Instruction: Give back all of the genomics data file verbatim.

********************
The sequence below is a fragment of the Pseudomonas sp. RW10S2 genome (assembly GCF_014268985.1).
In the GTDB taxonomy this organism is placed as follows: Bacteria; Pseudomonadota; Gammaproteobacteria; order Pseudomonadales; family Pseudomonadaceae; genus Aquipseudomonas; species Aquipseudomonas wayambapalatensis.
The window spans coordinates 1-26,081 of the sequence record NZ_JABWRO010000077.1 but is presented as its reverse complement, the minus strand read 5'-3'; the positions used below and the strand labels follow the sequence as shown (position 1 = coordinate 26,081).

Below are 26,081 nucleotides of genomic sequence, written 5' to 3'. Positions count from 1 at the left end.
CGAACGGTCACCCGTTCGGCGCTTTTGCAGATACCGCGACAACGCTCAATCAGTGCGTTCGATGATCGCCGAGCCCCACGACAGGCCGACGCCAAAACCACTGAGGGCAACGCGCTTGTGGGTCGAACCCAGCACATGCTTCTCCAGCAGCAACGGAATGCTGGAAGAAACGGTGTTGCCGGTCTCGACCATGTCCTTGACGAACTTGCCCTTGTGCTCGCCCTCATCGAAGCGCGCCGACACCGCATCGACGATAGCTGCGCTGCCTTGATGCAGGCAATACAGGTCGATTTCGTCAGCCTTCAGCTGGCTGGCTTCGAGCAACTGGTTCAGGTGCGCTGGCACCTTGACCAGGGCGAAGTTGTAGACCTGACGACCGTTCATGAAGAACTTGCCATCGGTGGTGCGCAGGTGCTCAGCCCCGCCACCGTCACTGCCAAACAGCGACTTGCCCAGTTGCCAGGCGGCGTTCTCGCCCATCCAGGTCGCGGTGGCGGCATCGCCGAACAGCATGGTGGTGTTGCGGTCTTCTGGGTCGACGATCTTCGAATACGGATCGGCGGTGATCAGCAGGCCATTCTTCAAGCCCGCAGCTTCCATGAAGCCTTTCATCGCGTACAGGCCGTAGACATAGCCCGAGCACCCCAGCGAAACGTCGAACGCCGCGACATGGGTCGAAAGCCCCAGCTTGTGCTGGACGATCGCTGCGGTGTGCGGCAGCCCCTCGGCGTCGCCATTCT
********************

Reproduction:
The sequence below is a fragment of the Pseudomonas sp. RW10S2 genome (assembly GCF_014268985.1).
In the GTDB taxonomy this organism is placed as follows: Bacteria; Pseudomonadota; Gammaproteobacteria; order Pseudomonadales; family Pseudomonadaceae; genus Aquipseudomonas; species Aquipseudomonas wayambapalatensis.
The window spans coordinates 1-26,081 of the sequence record NZ_JABWRO010000077.1 but is presented as its reverse complement, the minus strand read 5'-3'; the positions used below and the strand labels follow the sequence as shown (position 1 = coordinate 26,081).

Below are 26,081 nucleotides of genomic sequence, written 5' to 3'. Positions count from 1 at the left end.
CGAACGGTCACCCGTTCGGCGCTTTTGCAGATACCGCGACAACGCTCAATCAGTGCGTTCGATGATCGCCGAGCCCCACGACAGGCCGACGCCAAAACCACTGAGGGCAACGCGCTTGTGGGTCGAACCCAGCACATGCTTCTCCAGCAGCAACGGAATGCTGGAAGAAACGGTGTTGCCGGTCTCGACCATGTCCTTGACGAACTTGCCCTTGTGCTCGCCCTCATCGAAGCGCGCCGACACCGCATCGACGATAGCTGCGCTGCCTTGATGCAGGCAATACAGGTCGATTTCGTCAGCCTTCAGCTGGCTGGCTTCGAGCAACTGGTTCAGGTGCGCTGGCACCTTGACCAGGGCGAAGTTGTAGACCTGACGACCGTTCATGAAGAACTTGCCATCGGTGGTGCGCAGGTGCTCAGCCCCGCCACCGTCACTGCCAAACAGCGACTTGCCCAGTTGCCAGGCGGCGTTCTCGCCCATCCAGGTCGCGGTGGCGGCATCGCCGAACAGCATGGTGGTGTTGCGGTCTTCTGGGTCGACGATCTTCGAATACGGATCGGCGGTGATCAGCAGGCCATTCTTCAAGCCCGCAGCTTCCATGAAGCCTTTCATCGCGTACAGGCCGTAGACATAGCCCGAGCACCCCAGCGAAACGTCGAACGCCGCGACATGGGTCGAAAGCCCCAGCTTGTGCTGGACGATCGCTGCGGTGTGCGGCAGCCCCTCGGCGTCGCCATTCT